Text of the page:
Let's get one thing clear about this bike right off the bat: Toph didn't steal it from a museum for the photo shoot. If he had, there would have been some sort of cool police chase on TV, named "When Editors Attack" or something. Perhaps involving a helicopter, a few tazers, and ending with a narrator yammering on about how crime doesn't pay/stay in school/just say no/the terrorists have already won. Had things gone down like that, we'd at least have damn sure run it on our website. That said, Hood Motors did such a great job on the restoration of this 1925 JDL Sport you'd expect to find it in a museum. But you won't. Owner Marc Gallin rides his motorcycles, and this one is no exception.
Marc moved to Southern California from Michigan in 1987, allured by the draw of the ocean, its waves, and the endless summer. Back home, his father wouldn't let him have a bike. When Marc got to the West Coast he bought a Yamaha Maxim 650 as soon as he had friends with whom he could ride. Within the next six years, he joined the SoCal chapter of the AMCA after getting his first antique scoot.
The Motor Company had to cut notches into the right side of the gas tank to accommodate the valve train design. 1925 saw the introduction of the iconic tear drop style gas tank.
The Motor Company had to cut notches into the right side of the gas tank to accommodate th
Having said that, by the time Marc discovered the JDL his love of old motorcycles ran pretty deep. He came across this JD in July of `97 at Hollister's 50th anniversary. Hood Motors had it on display, trying to sell it, and, generous guy that he is, Marc decided to help them out by buying it. He'd been looking around for a JD-series bike to own, so it was win-win. Marc loves the mechanical look and feel of early iron: "I've always been attracted to antique bikes for their mechanics. You can see and feel the rocker arms on the Flathead going into the inset as it's working."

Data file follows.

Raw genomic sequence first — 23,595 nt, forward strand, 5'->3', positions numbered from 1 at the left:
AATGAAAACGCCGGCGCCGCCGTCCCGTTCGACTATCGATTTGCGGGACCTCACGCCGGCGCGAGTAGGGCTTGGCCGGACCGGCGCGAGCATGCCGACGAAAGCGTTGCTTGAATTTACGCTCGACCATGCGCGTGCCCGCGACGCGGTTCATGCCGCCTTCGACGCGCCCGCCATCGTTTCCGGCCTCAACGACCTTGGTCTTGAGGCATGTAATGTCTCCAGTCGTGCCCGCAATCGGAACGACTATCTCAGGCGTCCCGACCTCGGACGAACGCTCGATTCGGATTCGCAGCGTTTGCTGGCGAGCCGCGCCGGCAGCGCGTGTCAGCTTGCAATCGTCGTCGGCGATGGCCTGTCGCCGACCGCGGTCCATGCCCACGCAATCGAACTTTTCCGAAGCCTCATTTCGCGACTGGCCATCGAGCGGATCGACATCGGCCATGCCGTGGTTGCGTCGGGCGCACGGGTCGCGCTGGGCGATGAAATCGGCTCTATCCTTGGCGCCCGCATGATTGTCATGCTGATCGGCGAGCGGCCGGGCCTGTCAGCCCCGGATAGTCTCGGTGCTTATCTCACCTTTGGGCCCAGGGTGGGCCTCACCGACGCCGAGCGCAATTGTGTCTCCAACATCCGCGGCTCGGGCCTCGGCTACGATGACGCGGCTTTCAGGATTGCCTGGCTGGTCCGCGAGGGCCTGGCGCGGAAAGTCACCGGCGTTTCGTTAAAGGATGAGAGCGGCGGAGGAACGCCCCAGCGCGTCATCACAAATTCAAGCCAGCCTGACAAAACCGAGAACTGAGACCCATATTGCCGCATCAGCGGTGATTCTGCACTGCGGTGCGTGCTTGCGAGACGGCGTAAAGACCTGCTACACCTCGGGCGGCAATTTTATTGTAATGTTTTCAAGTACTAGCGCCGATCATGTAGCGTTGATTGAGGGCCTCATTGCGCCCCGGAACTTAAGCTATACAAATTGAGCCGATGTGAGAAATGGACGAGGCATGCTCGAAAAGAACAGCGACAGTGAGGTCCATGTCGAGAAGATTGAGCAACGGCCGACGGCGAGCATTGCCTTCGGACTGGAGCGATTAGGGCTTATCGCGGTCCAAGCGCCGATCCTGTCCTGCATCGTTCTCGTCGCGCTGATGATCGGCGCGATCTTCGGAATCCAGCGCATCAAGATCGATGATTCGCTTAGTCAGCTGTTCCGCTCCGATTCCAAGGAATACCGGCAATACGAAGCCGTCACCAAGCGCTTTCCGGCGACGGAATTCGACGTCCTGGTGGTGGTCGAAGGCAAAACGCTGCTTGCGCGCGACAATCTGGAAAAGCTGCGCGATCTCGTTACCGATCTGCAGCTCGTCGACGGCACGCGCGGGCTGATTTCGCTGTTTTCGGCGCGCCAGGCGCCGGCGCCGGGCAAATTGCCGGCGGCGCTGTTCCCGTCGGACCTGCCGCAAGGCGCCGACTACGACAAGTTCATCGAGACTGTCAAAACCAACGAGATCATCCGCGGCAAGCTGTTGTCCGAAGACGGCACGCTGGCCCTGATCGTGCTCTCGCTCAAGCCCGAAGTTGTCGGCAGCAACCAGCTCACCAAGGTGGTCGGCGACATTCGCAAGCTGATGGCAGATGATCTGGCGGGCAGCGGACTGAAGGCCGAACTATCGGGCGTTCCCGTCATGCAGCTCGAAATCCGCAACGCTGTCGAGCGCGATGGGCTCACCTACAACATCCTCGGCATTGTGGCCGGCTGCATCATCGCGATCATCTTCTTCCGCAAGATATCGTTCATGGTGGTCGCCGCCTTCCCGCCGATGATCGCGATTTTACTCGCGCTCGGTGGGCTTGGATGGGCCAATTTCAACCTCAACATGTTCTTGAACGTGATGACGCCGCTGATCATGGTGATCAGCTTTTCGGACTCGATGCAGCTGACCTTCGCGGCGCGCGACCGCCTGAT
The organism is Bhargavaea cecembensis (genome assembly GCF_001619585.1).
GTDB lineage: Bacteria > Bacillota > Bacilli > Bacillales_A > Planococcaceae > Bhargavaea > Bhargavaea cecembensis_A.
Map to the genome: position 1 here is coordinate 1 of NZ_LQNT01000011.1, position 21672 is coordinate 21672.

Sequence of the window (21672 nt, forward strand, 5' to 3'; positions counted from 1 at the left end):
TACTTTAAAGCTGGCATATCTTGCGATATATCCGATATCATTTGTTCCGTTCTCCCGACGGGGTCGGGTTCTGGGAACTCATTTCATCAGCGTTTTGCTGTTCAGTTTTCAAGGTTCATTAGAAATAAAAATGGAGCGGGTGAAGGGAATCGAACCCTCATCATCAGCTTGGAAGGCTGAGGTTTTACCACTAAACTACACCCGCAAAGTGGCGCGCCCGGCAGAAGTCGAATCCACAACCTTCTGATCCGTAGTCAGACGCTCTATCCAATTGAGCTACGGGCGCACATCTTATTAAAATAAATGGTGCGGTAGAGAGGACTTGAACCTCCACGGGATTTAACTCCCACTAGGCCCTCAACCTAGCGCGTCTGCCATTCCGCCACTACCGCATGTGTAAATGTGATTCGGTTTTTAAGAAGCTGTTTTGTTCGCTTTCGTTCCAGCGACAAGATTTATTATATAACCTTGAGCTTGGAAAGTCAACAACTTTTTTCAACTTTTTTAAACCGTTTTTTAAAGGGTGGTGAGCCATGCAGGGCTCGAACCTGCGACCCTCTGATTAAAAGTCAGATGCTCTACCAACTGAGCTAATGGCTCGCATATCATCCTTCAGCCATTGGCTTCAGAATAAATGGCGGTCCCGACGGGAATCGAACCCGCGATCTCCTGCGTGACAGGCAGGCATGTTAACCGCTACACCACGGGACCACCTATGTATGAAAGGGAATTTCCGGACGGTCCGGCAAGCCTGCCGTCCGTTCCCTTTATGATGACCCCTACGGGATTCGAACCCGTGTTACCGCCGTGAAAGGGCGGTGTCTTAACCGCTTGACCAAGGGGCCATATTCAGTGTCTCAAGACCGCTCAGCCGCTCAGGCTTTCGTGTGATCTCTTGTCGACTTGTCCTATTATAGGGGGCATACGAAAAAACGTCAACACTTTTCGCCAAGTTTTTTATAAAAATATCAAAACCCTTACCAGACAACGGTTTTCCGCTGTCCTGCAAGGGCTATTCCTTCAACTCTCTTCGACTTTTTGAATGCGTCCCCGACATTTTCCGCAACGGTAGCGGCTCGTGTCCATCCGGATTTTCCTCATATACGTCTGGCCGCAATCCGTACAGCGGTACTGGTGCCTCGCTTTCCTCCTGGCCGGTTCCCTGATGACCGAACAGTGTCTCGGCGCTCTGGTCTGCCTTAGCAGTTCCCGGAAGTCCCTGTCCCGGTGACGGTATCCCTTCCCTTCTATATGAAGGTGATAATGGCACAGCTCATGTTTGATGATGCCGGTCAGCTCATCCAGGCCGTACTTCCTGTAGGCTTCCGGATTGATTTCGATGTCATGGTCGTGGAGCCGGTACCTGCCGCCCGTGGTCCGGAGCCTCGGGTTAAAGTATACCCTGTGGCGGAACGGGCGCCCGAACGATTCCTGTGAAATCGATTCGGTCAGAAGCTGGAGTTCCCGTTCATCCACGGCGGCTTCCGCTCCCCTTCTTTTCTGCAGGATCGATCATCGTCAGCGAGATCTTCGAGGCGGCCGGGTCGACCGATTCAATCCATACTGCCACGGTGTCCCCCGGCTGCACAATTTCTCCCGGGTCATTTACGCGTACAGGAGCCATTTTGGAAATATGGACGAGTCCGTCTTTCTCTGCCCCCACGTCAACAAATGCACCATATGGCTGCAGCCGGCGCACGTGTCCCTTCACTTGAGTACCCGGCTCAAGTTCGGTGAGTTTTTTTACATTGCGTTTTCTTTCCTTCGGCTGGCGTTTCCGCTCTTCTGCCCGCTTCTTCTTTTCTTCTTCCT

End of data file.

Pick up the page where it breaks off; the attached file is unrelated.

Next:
Harley started the J-series Flatheads in 1915. They were V-twin motorcycles with 3-speed transmissions that sold for a whopping (back then) $310. By 1917, the Motor Company offered 26-inch wheels as an option-about 80 years before the aftermarket did! Over the next decade-and-a-half, the bikes enjoyed a successful production run, with the American manufacturer selling thousands of them in many variants, including sidecar and sport versions. At first available only with a 61-inch motor, Harley later offered the J's with an impressive (for the time) 74-inch mill. For this reason, modified JD's enjoyed popularity as racing bikes. The `25 models also featured the new J-series frame, which lowered the seat three inches over its predecessors.
Marc knew all of this going in, and recognized this model as one of the larger displacement variety. This wasn't some weekend impulse purchase to him, either. He wasn't casually thinking, "Oh, hey, it'd be kinda cool to own a pre-Depression Harley." If you're seriously considering an antique restoration project, research is as important as location is in real estate. Marc poured over history books, parts manuals, and photos to figure out exactly what he wanted. Because of that, he knew full well how rare the JDL Sport was nowadays. Moreover, he appreciated that this one was 80 to 90 percent complete. By picking a solid foundation for the restoration, he sacrificed money to save headaches further down the line.
Once it was purchased, Marc let Hood Motors finish reinvigorating it to cherry condition. Coordinating all the work was the hardest part. The Garden Grove, California shop had to find the remaining parts like pieces in a puzzle and wait for them to come in from various sources. It was a matter of hitting antique motorcycle swap meets and talking to people who make restoration parts replicas to get what few genuine period pieces Marc or George Hood couldn't find. While that was going on, the shop sourced out the bodywork and Larry Cerny repainted it in Harley-Davidson Sinister Blue, to get the paint and details just right.
It took two years from the time Marc purchased his JDL Sport to get it fully restored. He wasn't in any big rush, though. Hood Motors was letting him pay for everything in installments, plus it takes time to hunt down and find all the artifacts that go into restoring a piece of history to its old glory. Working on this motorcycle, and the two antique Indians with which it shares garage space, hasn't dimmed Marc's enthusiasm for motorcycle archeology. In fact, it seems to have fueled it. Even as we speak, he's planning his next restore job: a Harley-Davidson VL. Hopefully he won't have to break into a museum to find one.
A lot going on for 1925.
In 1925 electric models came with a toolbox.
While Marc had his JD repainted blue, they were originally only offered in olive drab green.
While Marc had his JD repainted blue, they were originally only offered in olive drab gree